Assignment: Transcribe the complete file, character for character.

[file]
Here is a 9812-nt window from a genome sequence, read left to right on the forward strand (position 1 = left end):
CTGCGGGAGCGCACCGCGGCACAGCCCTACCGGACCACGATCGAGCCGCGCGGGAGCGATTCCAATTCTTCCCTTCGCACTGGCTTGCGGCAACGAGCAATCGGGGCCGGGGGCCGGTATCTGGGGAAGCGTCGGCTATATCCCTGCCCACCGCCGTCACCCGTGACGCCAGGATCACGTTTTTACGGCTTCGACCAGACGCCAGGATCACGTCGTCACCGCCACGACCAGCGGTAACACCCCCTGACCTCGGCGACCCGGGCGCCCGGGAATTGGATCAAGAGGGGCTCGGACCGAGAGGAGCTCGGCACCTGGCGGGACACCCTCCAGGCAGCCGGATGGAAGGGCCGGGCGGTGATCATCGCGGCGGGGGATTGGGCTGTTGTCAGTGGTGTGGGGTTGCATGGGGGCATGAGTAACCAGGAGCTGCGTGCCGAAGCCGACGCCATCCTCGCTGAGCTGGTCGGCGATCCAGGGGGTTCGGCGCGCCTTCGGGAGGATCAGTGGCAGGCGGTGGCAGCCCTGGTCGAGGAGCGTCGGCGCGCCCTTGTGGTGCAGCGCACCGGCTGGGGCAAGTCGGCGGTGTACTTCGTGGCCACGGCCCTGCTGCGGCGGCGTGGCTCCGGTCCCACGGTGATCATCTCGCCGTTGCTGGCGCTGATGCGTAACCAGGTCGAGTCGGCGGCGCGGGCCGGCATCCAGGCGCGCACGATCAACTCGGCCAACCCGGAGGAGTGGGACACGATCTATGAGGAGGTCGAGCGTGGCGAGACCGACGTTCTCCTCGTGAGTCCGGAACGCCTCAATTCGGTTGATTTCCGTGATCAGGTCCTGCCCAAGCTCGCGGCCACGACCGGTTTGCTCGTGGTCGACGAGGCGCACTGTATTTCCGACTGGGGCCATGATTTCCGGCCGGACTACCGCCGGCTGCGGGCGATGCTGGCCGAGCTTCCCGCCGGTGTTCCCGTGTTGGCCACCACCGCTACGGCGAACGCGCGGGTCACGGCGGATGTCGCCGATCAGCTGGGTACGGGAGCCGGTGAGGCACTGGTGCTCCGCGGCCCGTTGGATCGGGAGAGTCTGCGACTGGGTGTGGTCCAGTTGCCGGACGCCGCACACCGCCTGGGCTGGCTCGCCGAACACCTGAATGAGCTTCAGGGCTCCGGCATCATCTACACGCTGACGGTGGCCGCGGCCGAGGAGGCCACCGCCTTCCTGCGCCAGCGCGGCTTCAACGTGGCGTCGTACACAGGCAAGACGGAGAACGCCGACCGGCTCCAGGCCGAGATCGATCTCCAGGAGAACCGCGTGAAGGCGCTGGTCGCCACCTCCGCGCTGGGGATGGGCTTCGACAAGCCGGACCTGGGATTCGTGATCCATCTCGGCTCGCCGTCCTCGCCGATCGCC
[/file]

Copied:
Here is a 9812-nt window from a genome sequence, read left to right on the forward strand (position 1 = left end):
CTGCGGGAGCGCACCGCGGCACAGCCCTACCGGACCACGATCGAGCCGCGCGGGAGCGATTCCAATTCTTCCCTTCGCACTGGCTTGCGGCAACGAGCAATCGGGGCCGGGGGCCGGTATCTGGGGAAGCGTCGGCTATATCCCTGCCCACCGCCGTCACCCGTGACGCCAGGATCACGTTTTTACGGCTTCGACCAGACGCCAGGATCACGTCGTCACCGCCACGACCAGCGGTAACACCCCCTGACCTCGGCGACCCGGGCGCCCGGGAATTGGATCAAGAGGGGCTCGGACCGAGAGGAGCTCGGCACCTGGCGGGACACCCTCCAGGCAGCCGGATGGAAGGGCCGGGCGGTGATCATCGCGGCGGGGGATTGGGCTGTTGTCAGTGGTGTGGGGTTGCATGGGGGCATGAGTAACCAGGAGCTGCGTGCCGAAGCCGACGCCATCCTCGCTGAGCTGGTCGGCGATCCAGGGGGTTCGGCGCGCCTTCGGGAGGATCAGTGGCAGGCGGTGGCAGCCCTGGTCGAGGAGCGTCGGCGCGCCCTTGTGGTGCAGCGCACCGGCTGGGGCAAGTCGGCGGTGTACTTCGTGGCCACGGCCCTGCTGCGGCGGCGTGGCTCCGGTCCCACGGTGATCATCTCGCCGTTGCTGGCGCTGATGCGTAACCAGGTCGAGTCGGCGGCGCGGGCCGGCATCCAGGCGCGCACGATCAACTCGGCCAACCCGGAGGAGTGGGACACGATCTATGAGGAGGTCGAGCGTGGCGAGACCGACGTTCTCCTCGTGAGTCCGGAACGCCTCAATTCGGTTGATTTCCGTGATCAGGTCCTGCCCAAGCTCGCGGCCACGACCGGTTTGCTCGTGGTCGACGAGGCGCACTGTATTTCCGACTGGGGCCATGATTTCCGGCCGGACTACCGCCGGCTGCGGGCGATGCTGGCCGAGCTTCCCGCCGGTGTTCCCGTGTTGGCCACCACCGCTACGGCGAACGCGCGGGTCACGGCGGATGTCGCCGATCAGCTGGGTACGGGAGCCGGTGAGGCACTGGTGCTCCGCGGCCCGTTGGATCGGGAGAGTCTGCGACTGGGTGTGGTCCAGTTGCCGGACGCCGCACACCGCCTGGGCTGGCTCGCCGAACACCTGAATGAGCTTCAGGGCTCCGGCATCATCTACACGCTGACGGTGGCCGCGGCCGAGGAGGCCACCGCCTTCCTGCGCCAGCGCGGCTTCAACGTGGCGTCGTACACAGGCAAGACGGAGAACGCCGACCGGCTCCAGGCCGAGATCGATCTCCAGGAGAACCGCGTGAAGGCGCTGGTCGCCACCTCCGCGCTGGGGATGGGCTTCGACAAGCCGGACCTGGGATTCGTGATCCATCTCGGCTCGCCGTCCTCGCCGATCGCC